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For some people, it’s either not easy or not feasible to give to charity because of budget concerns. In unprecedented times such as these, it’s especially difficult to find the extra funds to help those in need—but charitable giving doesn’t necessarily boil down to monetary donations and nothing more. It’s possible to help others through other means, so much so that you could create a plan to give in this way year-round instead of once or twice a year. 


If money is tight, you can give your time instead. If both are tight, there are ways to get creative so you can still help out how you can. Here are a few ways to do that.


Look into the organization you want to donate to.


If you have the means to make a monetary donation, make sure the organization you want to donate to is actually making a difference. There are several charity analysis organizations out on the internet—,, and, just to name a few—that keep track of the effectiveness of the organizations and how they deliver (or don’t deliver, in some cases) to their intended target audiences. 


The Better Business Bureau runs, which keeps track of complaints and offers reports on accredited charities. The U.S. Federal Trade Commission’s Charity Scams website can tell you which organizations have a history of illegal fundraising as well as give tips on how to evaluate charities and non-profits year-round. You can also do a Google search of the charity’s name with words like “news,” “complaints,” and “arrest” to see if any local news stations have reported on unsavory dealings to do with the organization you want to give to.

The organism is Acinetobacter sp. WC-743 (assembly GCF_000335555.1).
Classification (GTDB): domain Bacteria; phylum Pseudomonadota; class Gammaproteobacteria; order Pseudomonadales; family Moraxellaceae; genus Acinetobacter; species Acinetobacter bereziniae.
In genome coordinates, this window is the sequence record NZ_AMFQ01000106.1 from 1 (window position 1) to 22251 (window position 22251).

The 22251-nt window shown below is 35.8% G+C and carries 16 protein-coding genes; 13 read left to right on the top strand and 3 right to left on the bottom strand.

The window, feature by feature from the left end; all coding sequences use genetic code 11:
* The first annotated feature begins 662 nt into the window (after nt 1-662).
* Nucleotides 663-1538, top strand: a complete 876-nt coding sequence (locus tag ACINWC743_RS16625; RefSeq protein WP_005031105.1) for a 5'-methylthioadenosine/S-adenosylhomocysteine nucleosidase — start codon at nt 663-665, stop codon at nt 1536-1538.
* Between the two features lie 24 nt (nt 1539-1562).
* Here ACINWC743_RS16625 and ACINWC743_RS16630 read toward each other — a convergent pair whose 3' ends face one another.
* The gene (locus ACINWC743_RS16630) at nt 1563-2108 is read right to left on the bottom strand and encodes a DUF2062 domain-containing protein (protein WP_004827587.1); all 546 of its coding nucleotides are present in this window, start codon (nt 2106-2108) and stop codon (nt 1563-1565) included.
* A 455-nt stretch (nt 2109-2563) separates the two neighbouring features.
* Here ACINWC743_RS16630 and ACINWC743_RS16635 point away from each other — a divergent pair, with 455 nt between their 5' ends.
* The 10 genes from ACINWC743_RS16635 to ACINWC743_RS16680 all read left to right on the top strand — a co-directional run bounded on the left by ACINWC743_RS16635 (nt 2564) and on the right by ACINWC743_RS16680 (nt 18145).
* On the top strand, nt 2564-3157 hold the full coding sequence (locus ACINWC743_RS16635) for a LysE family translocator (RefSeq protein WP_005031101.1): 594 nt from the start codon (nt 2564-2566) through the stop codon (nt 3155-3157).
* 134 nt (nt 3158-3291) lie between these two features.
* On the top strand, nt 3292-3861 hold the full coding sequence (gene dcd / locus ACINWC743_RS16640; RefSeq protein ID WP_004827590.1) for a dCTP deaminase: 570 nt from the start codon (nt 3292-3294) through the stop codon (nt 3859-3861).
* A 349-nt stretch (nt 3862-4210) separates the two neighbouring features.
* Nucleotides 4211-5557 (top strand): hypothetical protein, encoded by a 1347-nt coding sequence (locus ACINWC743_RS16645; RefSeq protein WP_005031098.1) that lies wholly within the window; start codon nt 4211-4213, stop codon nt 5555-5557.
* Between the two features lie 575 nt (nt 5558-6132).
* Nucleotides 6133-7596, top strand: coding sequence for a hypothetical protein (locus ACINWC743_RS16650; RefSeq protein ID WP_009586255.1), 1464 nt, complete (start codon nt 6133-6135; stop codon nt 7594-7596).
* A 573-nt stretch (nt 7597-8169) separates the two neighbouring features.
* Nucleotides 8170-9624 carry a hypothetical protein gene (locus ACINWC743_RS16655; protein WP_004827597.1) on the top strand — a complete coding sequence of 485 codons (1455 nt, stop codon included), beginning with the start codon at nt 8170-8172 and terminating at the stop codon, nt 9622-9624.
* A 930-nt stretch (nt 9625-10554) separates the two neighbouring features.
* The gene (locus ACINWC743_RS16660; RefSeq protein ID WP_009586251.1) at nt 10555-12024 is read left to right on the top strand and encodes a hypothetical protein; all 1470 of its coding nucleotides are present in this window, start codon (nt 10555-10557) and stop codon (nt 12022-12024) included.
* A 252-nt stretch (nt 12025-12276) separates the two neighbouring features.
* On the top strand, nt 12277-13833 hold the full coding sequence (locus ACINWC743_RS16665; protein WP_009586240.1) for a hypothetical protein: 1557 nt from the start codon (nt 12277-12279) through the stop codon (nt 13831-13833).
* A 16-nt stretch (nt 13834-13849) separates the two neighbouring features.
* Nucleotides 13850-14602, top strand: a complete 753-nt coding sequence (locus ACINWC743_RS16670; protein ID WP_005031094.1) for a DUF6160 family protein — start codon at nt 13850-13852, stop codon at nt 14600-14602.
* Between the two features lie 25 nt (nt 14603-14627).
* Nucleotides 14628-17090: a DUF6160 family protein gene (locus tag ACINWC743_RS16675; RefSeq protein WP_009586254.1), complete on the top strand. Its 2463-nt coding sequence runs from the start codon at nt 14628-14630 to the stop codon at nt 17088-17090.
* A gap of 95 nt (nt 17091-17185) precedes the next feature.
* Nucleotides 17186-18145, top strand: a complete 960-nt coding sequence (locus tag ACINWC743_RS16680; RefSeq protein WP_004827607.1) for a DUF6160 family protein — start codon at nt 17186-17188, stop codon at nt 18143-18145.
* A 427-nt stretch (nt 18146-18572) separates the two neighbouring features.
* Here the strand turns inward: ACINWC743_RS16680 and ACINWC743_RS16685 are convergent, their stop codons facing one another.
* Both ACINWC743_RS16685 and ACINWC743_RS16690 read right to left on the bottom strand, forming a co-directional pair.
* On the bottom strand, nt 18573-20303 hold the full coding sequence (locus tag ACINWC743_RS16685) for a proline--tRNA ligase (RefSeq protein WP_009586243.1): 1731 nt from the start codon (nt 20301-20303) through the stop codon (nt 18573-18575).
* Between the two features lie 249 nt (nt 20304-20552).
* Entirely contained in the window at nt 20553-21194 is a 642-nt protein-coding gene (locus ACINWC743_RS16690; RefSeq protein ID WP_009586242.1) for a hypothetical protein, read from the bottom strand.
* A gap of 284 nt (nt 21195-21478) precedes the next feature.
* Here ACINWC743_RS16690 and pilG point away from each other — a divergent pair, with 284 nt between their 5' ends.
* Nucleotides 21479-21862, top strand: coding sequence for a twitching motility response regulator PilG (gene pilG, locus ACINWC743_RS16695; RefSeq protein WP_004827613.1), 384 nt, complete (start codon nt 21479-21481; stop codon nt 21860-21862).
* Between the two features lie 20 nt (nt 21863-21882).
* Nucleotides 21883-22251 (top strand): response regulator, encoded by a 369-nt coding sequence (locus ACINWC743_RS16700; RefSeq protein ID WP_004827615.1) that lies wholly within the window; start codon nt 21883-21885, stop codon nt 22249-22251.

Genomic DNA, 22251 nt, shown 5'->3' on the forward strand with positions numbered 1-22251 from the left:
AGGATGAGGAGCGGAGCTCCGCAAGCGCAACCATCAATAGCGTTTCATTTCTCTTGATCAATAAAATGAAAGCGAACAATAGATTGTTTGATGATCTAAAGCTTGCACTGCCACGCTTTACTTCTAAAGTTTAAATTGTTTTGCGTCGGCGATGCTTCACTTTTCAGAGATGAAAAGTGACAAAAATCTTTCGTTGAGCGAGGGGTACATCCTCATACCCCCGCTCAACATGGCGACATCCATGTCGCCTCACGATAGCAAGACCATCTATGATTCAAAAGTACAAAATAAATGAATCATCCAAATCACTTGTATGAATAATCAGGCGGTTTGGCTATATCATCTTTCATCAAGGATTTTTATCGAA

Research what organizations need.


When both time and money aren’t readily available for you to give, it can seem like there’s nothing else for you to do. This isn’t necessarily true—charities and non-profit organizations often have lists of physical items that they either need or will accept donations of, such as clothes, food, and toys. It’s very important to check with the charity you want to donate to either online or over the phone before donating any physical items because if they receive something they won’t accept, it’ll only waste the staff and volunteer’s time to handle the items. 


Check to see if your employer will match your donation.


No matter how modest your cash donation is, checking to see if your employer has a matching gift program can make your donation go even farther. You can check to see if they do this by contacting your human resources department or benefits manager. Several major international non-profits and local charities have online databases of these programs, so before making donations check these databases to see if you can take advantage of this program.